By Marc H. Morial
“…a country’s conscience sometimes has to be triggered by some inconvenience, because I think a lot of people who saw the Eric Garner video are troubled, even if they haven’t had that same experience themselves, even if they’re not African American or Latino.” – President Barack Obama in an interview with BET Networks
The phenomenon we have seen in America since the announcement of the non-indictments of officers in the killings of Michael Brown and Eric Garner is new to a generation, but not to the nation. Young people have always helped to fuel historic social change. We must not forget – 50 years ago, it was young people on that bridge in Selma, Ala. young people sitting-in in Greensboro, N.C.; young people riding Freedom buses all over this nation, challenging conventional laws and the status quo; and young people like Schwerner, Goodman and Chaney losing their lives in Philadelphia, Mississippi. A multicultural band of young people, united with historic civil rights organizations, legislators, clergy, and everyday Americans who decided that it was time for our country to do better and be better, have been the impetus for so many of the changes we’ve witnessed as a nation through the decades.
Millions of Americans have now taken to the streets and to social media not because the problems that have caused the outrage just began yesterday, but because sometimes difficult circumstances present a once-in-a-lifetime opportunity to bring about historic change. Now is that time. Now is our time.
This conversation and the subsequent action that will result from it will continue because we remain committed to the idea that these cases – Michael Brown, Eric Garner, Akai Gurley, Tamir Rice, John Crawford, Marlene Pinnock and others – do not end where they are. In addition to the opportunity for the Justice Department to conduct independent investigations, we each have an opportunity to participate in our great democracy by helping to ensure that the America of tomorrow is better than who we are today.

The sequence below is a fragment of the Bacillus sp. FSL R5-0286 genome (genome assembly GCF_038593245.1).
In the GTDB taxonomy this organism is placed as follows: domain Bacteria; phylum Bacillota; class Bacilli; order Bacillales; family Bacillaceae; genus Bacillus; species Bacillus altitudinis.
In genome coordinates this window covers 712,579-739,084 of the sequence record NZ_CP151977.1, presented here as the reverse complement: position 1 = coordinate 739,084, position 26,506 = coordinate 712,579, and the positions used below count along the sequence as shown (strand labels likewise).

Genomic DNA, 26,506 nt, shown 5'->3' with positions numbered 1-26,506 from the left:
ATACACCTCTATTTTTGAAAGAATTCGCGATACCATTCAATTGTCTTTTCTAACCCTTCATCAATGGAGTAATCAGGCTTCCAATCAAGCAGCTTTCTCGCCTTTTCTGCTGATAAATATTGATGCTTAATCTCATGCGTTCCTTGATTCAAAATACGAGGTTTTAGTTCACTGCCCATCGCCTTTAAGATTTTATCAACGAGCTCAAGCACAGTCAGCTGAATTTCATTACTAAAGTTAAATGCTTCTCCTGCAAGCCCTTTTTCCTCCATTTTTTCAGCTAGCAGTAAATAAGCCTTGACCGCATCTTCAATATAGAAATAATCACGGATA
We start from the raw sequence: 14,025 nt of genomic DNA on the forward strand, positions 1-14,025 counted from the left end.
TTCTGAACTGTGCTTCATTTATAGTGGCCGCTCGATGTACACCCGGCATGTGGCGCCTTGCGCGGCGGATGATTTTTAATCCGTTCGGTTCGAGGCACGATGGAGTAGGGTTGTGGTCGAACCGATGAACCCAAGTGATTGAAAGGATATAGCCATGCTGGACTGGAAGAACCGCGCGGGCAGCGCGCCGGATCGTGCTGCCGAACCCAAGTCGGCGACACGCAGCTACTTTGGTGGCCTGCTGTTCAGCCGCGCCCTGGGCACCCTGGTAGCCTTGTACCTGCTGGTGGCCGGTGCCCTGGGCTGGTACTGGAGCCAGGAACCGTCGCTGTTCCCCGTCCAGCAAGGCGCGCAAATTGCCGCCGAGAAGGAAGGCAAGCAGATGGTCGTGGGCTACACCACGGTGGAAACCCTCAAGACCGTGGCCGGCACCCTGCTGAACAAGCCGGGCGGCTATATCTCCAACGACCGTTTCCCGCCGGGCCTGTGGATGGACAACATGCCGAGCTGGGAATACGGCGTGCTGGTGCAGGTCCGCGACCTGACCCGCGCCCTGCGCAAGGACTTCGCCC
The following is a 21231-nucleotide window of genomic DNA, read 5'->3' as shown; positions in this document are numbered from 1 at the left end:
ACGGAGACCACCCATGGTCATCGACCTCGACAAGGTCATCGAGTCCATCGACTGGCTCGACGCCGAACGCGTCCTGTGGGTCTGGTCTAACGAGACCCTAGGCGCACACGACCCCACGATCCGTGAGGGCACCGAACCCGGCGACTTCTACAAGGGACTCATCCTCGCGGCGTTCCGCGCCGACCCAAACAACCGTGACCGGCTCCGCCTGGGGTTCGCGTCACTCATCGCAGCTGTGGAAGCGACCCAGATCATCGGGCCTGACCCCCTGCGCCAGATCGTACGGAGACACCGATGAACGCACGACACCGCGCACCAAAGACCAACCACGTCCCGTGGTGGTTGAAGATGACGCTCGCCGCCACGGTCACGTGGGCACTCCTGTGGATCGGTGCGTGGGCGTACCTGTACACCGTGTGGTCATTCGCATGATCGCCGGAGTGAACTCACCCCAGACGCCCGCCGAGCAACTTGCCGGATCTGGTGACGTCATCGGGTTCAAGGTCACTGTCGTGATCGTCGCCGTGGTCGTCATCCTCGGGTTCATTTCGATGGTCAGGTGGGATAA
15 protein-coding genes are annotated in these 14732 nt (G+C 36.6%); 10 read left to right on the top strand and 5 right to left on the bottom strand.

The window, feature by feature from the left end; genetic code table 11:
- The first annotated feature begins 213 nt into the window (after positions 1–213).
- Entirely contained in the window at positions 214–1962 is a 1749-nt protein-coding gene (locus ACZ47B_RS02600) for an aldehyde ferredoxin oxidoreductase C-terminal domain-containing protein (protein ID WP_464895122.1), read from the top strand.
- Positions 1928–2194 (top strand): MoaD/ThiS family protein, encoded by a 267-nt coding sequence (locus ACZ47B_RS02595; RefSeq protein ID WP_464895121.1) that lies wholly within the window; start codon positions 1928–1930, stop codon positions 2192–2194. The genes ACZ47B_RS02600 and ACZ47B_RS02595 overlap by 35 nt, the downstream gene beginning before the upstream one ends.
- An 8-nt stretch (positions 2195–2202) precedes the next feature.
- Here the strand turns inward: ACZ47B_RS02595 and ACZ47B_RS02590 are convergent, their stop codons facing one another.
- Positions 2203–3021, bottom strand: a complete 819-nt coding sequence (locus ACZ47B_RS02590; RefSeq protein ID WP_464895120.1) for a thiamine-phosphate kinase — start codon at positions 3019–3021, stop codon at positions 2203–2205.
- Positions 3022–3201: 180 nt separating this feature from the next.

For our part, the National Urban League has developed the following 10-Point Justice Plan for Police Reform and Accountability. We believe that these action steps will be a major step forward in helping to repair police-community relations in cities across America, in significantly reducing inappropriate use of excessive force by law enforcement, particularly against unarmed citizens and in holding police accountable for misconduct:
1. Widespread Use of Body Cameras and Dashboard Cameras
2. Broken Windows Reform and Implementation of 21st Century Community Policing Model
3. Review and Revision of Police Use of Deadly Force Policies
4. Comprehensive Retraining of All Police Officers
5. Comprehensive Review and Strengthening of Police Hiring Standards
6. Appointment of Special Prosecutors to Investigate Police Misconduct
7. Mandatory, Uniform FBI Reporting and Audit of Lethal Force Incidents Involving All Law Enforcement
8. Creation and Audit of National Database of Citizen Complaints against Police
9. Revision of National Police Accreditation System for Mandatory Use by Law Enforcement to Be Eligible for Federal Funds
10. National Comprehensive Anti-Racial Profiling Law
We know the problems before us – now let’s work towards solutions.
Marc H. Morial, former mayor of New Orleans, is president and CEO of the National Urban League.